06 February 2009

The Tour - Part I

Ryan and I do not entertain much at the moment. I am sure this doesn't come as a surprise to anyone. Consequently there are not many people that have seen The Barn. I have been receiving more and more requests for pictures of the inside. Time for the Grand Tour, in petite form.

We will start off with the kitchen. We originally considered a SIEMATIC kitchen, but we changed our minds. Instead we went for a genuine 1935 Wedgewood Gas Stove, with the original spice jars included, readily converted for use with a propane tank. An awesome yard sale find!

It has four burners, an oven that we don't know how to use and two warming drawers if you can get the oven to work. I am very happy to be cooking on gas again. And I love the look of it. We think it fits the barn perfectly. It is in very good shape, considering its age. If you click on the pictures, you can take a closer look.

I found a nearly identical stove online, completely restored, and called the seller for information on the oven. I wasn't very smart about it, though. Rather than expressing an interest in buying the stove and requesting information, I explained I owned one too but did not know how the oven worked. Too honest for my own good. The seller was not very helpful. And there are not too many manuals from 1935 around anymore...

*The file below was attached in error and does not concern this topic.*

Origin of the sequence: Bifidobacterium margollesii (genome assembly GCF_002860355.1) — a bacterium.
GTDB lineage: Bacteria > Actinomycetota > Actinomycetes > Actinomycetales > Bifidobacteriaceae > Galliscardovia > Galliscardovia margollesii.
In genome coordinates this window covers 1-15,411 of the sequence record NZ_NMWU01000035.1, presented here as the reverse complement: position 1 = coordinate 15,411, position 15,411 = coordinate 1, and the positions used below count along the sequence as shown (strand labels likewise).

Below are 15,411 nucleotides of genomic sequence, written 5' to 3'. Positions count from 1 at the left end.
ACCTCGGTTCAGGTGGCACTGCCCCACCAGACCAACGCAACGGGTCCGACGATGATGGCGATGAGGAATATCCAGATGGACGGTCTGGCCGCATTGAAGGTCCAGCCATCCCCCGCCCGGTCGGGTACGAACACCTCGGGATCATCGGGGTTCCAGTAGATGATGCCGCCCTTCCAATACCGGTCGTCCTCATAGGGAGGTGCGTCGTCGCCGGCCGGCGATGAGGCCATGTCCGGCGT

The open shelving unit serves as a pantry. Unfortunately my daughter knows exactly where on the shelves her favorite foods are (at the moment dried cranberries, multi-colored goldfish crackers, and pretzels) and simply squeezes in behind the trashcan to grab them. Of course, I have moved them out of reach, but that does not stop her from wanting them. We will at some point need to invest in closed shelves. Or cupboards.

To complete our vintage kitchen theme, we found a 1920's icebox on Ebay, made by J.B. Van Sciver, descendant of Dutch immigrants. It leaks however, and we turned it into storage instead. Our friend Royce offered us the use of his spare fridge and freezer which we gratefully accepted. It has locks on the doors that will undoubtedly come in handy when Lola figures out how to open the fridge. She already knows, but she respects a closed door still. Not for long, I am sure.

This concludes the first part of the tour. Give us some time to reorganize and clean, and we will show you more in the near future.

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